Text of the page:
SushiSwap made many ripples in the world of Decentralized Finance (DeFi) when, in August 2020, it forked from Uniswap. Despite the broad similarities of these platforms, SushiSwap implemented several changes to empower users through community governance. The creation of SUSHI tokens, for instance, reflects this motivation, among other things.
Over the years, the exchange has been subject to much controversy. Nonetheless, it has persevered, staying afloat and eventually emerging as a promising project. At the time of writing, SUSHI tokens are priced at $13.33, with a market capitalization of over $2 billion.
Lately we’ve been writing more guides for you to get familiar with the different DeFi platforms out there, like the Pancakeswap guide. Now let’s dive a bit deeper into SushiSwap.
What Is SushiSwap?
SushiSwap is an Ethereum-based Decentralized Exchange (DEX), created as a fork of Uniswap. As it is an open-source protocol, anyone can use Uniswap’s code to create custom DEXs. The pseudonymous founder of the exchange, Chef Nomi, did just that. By virtue of its community-oriented governance mechanism, the project immediately garnered much attention.
At the time, the main distinguishing mark between Uniswap and SushiSwap was the latter’s governance token, namely SUSHI. That is, upon owning SUSHI, you gained voting rights on SushiSwap, plus a percentage share of the transaction fee. Eventually, however, Uniswap followed suit with the UNI token, essentially diluting the difference between the two.
SushiSwap is an Automated Market Maker (AMM) protocol, similar to Uniswap, with Liquidity Pools as one of its primary aspects. To simplify the trading experience for end-users, SushiSwap does away with the Order Book model of centralized crypto-exchanges. To determine prices, the AMM functions purely on the basis of demand and supply.
On the other hand, Liquidity Pools are smart contracts holding proportional asset pairs, and representing individual markets for these assets. Users who provide liquidity to these pools earn incentivizes in SUSHI tokens.
How To Use SushiSwap?
As such, SushiSwap serves multiple purposes—swaps, staking, and yield farming, among others. That being said, if you are a general user, you’d probably be the most interested in swap-based P2P trading.
So, how to perform swaps? Simple. In 5 easy steps, as follows:
- Open SushiSwap
- Connect your ERC-20 wallet, such as Metamask or WalletConnect. Apart from the token that you intend to swap, make sure you have some ETH to pay for the gas.
- Select the tokens that you wish to swap
- Click ‘Swap’ and validate the transaction from your wallet
- Await the confirmation of your transaction. You can check the status using Etherscan’s block explorer.
Additional Uses of SushiSwap
As mentioned, SushiSwap has other functionalities, over and above swaps. Sparing you the details, here the basics of how these work. You (anyone) can become a liquidity provider by adding liquidity to the pools. In proportion to your contribution, you’ll get a percentage of the transaction fees that users pay on SushiSwap. Additionally, you can use the Zapper functionality of SushiSwap Lite, which optimizes the gas and certain other fees.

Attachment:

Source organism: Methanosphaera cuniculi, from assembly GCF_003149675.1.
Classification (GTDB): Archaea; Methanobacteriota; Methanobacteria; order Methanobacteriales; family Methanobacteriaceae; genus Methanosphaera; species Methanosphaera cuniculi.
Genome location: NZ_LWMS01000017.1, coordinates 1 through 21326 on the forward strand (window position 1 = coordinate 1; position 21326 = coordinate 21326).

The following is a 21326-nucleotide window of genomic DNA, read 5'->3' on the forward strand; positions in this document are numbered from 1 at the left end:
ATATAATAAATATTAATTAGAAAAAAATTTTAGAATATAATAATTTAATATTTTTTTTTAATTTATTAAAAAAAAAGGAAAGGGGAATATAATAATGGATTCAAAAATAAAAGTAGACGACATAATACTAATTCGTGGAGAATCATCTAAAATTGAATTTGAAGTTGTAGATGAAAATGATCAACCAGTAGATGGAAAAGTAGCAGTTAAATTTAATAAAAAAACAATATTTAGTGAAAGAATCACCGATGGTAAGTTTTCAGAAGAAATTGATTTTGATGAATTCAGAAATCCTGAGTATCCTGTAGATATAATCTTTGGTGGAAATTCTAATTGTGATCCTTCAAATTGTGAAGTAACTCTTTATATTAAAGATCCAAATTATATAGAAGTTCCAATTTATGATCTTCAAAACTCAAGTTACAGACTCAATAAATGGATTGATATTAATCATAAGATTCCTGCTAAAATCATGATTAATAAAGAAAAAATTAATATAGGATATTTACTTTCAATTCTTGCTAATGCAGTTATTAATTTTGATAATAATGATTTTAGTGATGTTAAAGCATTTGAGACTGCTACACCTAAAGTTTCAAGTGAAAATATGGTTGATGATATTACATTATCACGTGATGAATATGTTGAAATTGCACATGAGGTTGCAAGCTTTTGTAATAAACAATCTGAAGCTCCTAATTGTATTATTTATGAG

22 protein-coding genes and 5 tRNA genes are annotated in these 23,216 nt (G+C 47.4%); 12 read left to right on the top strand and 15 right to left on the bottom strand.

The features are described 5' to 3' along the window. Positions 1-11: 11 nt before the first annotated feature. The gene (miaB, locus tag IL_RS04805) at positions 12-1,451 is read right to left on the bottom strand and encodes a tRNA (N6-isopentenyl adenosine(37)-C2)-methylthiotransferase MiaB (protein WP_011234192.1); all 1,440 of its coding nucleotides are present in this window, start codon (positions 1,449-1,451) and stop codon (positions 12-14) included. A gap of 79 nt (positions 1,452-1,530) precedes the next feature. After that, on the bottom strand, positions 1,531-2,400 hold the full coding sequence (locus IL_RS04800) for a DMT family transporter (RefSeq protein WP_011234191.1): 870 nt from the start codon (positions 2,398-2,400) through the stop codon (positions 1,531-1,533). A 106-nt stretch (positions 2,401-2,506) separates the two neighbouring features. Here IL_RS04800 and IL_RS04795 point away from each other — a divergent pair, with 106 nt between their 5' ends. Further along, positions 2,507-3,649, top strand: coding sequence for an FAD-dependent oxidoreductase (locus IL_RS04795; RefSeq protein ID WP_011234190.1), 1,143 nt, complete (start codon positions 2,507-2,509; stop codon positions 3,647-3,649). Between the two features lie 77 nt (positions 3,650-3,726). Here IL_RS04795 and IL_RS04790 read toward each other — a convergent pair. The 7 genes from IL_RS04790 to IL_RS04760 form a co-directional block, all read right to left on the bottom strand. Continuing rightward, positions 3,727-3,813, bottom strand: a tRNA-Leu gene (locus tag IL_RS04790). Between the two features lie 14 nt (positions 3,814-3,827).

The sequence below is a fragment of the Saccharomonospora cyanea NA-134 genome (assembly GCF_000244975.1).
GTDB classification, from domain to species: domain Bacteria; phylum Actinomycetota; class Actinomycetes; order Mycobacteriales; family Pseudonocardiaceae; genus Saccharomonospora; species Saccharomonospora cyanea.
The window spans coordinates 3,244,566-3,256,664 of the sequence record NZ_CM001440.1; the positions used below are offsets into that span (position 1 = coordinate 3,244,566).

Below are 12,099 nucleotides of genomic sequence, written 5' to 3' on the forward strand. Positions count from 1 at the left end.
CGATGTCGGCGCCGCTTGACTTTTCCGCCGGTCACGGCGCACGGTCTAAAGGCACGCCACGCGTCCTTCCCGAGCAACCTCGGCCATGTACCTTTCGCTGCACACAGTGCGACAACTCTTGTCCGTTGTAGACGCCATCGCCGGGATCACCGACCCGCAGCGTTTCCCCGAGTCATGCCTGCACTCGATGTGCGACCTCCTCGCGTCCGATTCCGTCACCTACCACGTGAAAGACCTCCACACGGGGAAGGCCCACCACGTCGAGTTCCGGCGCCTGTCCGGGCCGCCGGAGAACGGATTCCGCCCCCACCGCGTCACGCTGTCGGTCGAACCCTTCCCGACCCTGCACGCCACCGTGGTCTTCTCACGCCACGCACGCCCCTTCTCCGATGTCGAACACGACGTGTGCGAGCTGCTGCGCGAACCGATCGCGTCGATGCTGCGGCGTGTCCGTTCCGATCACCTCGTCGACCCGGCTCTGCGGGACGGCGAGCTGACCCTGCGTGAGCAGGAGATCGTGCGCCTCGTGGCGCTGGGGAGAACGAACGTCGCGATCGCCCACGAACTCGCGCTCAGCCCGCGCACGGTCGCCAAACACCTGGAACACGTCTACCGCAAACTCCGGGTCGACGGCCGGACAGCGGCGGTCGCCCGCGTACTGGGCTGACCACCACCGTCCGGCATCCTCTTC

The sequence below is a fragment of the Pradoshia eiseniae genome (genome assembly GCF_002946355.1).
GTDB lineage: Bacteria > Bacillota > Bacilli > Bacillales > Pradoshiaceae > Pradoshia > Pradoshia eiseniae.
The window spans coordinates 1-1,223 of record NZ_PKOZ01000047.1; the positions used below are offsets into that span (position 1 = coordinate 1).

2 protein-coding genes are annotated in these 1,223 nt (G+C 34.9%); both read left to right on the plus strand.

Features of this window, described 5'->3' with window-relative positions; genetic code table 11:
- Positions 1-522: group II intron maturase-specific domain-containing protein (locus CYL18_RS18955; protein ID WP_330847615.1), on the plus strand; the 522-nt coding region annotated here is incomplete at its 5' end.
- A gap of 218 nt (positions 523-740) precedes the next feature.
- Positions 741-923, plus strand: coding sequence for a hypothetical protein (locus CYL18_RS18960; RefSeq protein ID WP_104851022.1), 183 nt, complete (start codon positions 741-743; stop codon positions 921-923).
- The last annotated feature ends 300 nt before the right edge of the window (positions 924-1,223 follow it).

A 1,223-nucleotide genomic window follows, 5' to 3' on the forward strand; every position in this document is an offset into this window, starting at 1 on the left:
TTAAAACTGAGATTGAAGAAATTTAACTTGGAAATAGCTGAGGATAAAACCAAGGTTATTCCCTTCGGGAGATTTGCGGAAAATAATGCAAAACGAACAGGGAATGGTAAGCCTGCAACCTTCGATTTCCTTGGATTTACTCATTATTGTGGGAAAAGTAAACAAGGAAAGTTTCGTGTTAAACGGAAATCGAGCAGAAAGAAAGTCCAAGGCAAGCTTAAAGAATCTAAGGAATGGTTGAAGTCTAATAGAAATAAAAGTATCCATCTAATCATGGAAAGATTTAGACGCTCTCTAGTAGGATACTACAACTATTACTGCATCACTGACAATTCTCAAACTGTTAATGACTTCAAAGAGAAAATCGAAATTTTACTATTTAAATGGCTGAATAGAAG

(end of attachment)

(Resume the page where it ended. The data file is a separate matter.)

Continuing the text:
Yield Farming is another method of earning rewards on SushiSwap. As such, this is a corollary of providing liquidity on the platform, since you’ll need SLP tokens to farm yield. Basically, the idea is that you lock up your assets for a certain period of time, and accordingly, gain interest.
Staking is another functionality, by which you can earn xSUSHI tokens from the SushiBar. xSUSHI holders get 9% of the fees accrued from lending services, namely Bento Box and Kashi. Furthermore, by staking SUSHI, you can also earn 0.05% of the transaction fees.
What Do SUSHI Tokens Do?
Community governance is the primary purpose of SUSHI tokens. SushiSwap, like Uniswap, is open-source, and anyone can submit a so-called SushiSwap Improvement Proposal (SIP). These are proposals for changes to the platform and can be implemented only upon achieving majority consensus. Now, to gain voting rights, you need to own and hold SUSHI tokens.
Additionally, however, SUSHI tokens are also market-tradable. You can exchange them for fiat or other cryptocurrencies on several centralized, as well as decentralized exchange platforms. Binance, FTX, and OKEx are some of the platforms where you can buy, sell, or trade SUSHI.
Given that the platform isn’t widely audited, some of the concerns regarding SushiSwap are tenable. Apart from apparently unsustainable APYs, Chef Nomi’s sudden withdrawal of funds has tarnished the platform’s image.
In spite of these, the SUSHI token has gained wide acceptance, while SushiSwap has a host of launches lined up for this year. SushiSwap’s upgraded v3 protocol will be ‘Mirin’ and its lending platform ‘Bentobox’. A token launchpad, namely Miso, is also on the cards. Coupled with plans to work in collaboration with Yearn, the prospects of SushiSwap seem brighter than ever.
As Sushi is built on Ethereum, you might want to read more about the upcoming updates that this blockchain will publish.